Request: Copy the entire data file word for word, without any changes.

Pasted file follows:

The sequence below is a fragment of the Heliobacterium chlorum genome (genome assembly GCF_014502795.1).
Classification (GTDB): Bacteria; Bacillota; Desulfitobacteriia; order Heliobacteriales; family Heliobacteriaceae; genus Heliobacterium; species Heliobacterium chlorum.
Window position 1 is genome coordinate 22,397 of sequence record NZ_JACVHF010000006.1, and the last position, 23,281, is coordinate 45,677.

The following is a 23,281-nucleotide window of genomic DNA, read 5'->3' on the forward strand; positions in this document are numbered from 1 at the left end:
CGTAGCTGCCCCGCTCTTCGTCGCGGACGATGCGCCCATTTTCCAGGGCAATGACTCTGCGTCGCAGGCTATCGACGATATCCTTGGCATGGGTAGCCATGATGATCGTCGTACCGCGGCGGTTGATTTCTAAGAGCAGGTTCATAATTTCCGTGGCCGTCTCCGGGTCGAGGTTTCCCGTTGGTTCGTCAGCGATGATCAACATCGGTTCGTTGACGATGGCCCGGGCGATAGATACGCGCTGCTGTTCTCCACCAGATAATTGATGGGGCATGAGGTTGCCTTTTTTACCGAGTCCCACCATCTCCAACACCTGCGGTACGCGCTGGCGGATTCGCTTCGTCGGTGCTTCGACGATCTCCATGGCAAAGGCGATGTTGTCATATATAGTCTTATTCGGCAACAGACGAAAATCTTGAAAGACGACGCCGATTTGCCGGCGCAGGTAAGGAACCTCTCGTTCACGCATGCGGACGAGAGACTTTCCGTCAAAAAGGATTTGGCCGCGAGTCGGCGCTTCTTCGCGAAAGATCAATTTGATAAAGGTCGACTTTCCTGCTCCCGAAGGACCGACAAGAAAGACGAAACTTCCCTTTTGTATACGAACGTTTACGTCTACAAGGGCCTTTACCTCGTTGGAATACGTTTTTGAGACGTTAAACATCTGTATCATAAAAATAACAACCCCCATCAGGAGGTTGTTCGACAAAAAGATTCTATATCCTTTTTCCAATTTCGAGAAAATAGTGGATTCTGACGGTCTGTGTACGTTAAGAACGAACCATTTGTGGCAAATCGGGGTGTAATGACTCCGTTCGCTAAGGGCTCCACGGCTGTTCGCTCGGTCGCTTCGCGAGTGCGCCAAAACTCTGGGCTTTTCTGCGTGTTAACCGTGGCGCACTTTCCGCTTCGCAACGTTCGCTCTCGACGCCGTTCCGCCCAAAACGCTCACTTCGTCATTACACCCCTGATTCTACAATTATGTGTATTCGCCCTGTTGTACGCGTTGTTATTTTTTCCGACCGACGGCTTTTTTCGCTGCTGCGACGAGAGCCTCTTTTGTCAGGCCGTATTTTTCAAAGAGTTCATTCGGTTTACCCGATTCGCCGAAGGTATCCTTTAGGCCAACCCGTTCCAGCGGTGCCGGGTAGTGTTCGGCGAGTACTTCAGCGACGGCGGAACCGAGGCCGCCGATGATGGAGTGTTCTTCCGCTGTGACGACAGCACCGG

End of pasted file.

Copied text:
The sequence below is a fragment of the Heliobacterium chlorum genome (genome assembly GCF_014502795.1).
Classification (GTDB): Bacteria; Bacillota; Desulfitobacteriia; order Heliobacteriales; family Heliobacteriaceae; genus Heliobacterium; species Heliobacterium chlorum.
Window position 1 is genome coordinate 22,397 of sequence record NZ_JACVHF010000006.1, and the last position, 23,281, is coordinate 45,677.

The following is a 23,281-nucleotide window of genomic DNA, read 5'->3' on the forward strand; positions in this document are numbered from 1 at the left end:
CGTAGCTGCCCCGCTCTTCGTCGCGGACGATGCGCCCATTTTCCAGGGCAATGACTCTGCGTCGCAGGCTATCGACGATATCCTTGGCATGGGTAGCCATGATGATCGTCGTACCGCGGCGGTTGATTTCTAAGAGCAGGTTCATAATTTCCGTGGCCGTCTCCGGGTCGAGGTTTCCCGTTGGTTCGTCAGCGATGATCAACATCGGTTCGTTGACGATGGCCCGGGCGATAGATACGCGCTGCTGTTCTCCACCAGATAATTGATGGGGCATGAGGTTGCCTTTTTTACCGAGTCCCACCATCTCCAACACCTGCGGTACGCGCTGGCGGATTCGCTTCGTCGGTGCTTCGACGATCTCCATGGCAAAGGCGATGTTGTCATATATAGTCTTATTCGGCAACAGACGAAAATCTTGAAAGACGACGCCGATTTGCCGGCGCAGGTAAGGAACCTCTCGTTCACGCATGCGGACGAGAGACTTTCCGTCAAAAAGGATTTGGCCGCGAGTCGGCGCTTCTTCGCGAAAGATCAATTTGATAAAGGTCGACTTTCCTGCTCCCGAAGGACCGACAAGAAAGACGAAACTTCCCTTTTGTATACGAACGTTTACGTCTACAAGGGCCTTTACCTCGTTGGAATACGTTTTTGAGACGTTAAACATCTGTATCATAAAAATAACAACCCCCATCAGGAGGTTGTTCGACAAAAAGATTCTATATCCTTTTTCCAATTTCGAGAAAATAGTGGATTCTGACGGTCTGTGTACGTTAAGAACGAACCATTTGTGGCAAATCGGGGTGTAATGACTCCGTTCGCTAAGGGCTCCACGGCTGTTCGCTCGGTCGCTTCGCGAGTGCGCCAAAACTCTGGGCTTTTCTGCGTGTTAACCGTGGCGCACTTTCCGCTTCGCAACGTTCGCTCTCGACGCCGTTCCGCCCAAAACGCTCACTTCGTCATTACACCCCTGATTCTACAATTATGTGTATTCGCCCTGTTGTACGCGTTGTTATTTTTTCCGACCGACGGCTTTTTTCGCTGCTGCGACGAGAGCCTCTTTTGTCAGGCCGTATTTTTCAAAGAGTTCATTCGGTTTACCCGATTCGCCGAAGGTATCCTTTAGGCCAACCCGTTCCAGCGGTGCCGGGTAGTGTTCGGCGAGTACTTCAGCGACGGCGGAACCGAGGCCGCCGATGATGGAGTGTTCTTCCGCTGTGACGACAGCACCGG